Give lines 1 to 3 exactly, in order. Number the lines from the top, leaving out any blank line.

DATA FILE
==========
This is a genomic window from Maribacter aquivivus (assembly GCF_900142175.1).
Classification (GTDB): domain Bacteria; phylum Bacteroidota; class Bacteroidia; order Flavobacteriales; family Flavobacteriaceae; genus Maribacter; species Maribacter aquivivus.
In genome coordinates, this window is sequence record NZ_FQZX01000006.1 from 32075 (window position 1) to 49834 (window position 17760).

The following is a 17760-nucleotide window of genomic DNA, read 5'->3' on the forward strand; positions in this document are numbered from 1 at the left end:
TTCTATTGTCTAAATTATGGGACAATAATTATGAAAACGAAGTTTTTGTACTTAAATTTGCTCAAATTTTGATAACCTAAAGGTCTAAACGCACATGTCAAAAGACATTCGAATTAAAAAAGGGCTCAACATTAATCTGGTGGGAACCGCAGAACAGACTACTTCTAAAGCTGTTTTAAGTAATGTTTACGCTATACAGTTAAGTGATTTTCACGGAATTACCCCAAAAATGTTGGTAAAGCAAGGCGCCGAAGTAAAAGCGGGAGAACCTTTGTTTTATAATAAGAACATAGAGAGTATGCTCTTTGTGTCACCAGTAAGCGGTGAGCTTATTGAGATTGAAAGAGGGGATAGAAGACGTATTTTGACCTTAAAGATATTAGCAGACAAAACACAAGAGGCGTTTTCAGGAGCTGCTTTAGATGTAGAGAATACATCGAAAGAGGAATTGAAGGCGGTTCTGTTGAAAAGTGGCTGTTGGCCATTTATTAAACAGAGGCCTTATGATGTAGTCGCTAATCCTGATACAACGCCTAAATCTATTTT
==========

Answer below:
This is a genomic window from Maribacter aquivivus (assembly GCF_900142175.1).
Classification (GTDB): domain Bacteria; phylum Bacteroidota; class Bacteroidia; order Flavobacteriales; family Flavobacteriaceae; genus Maribacter; species Maribacter aquivivus.
In genome coordinates, this window is sequence record NZ_FQZX01000006.1 from 32075 (window position 1) to 49834 (window position 17760).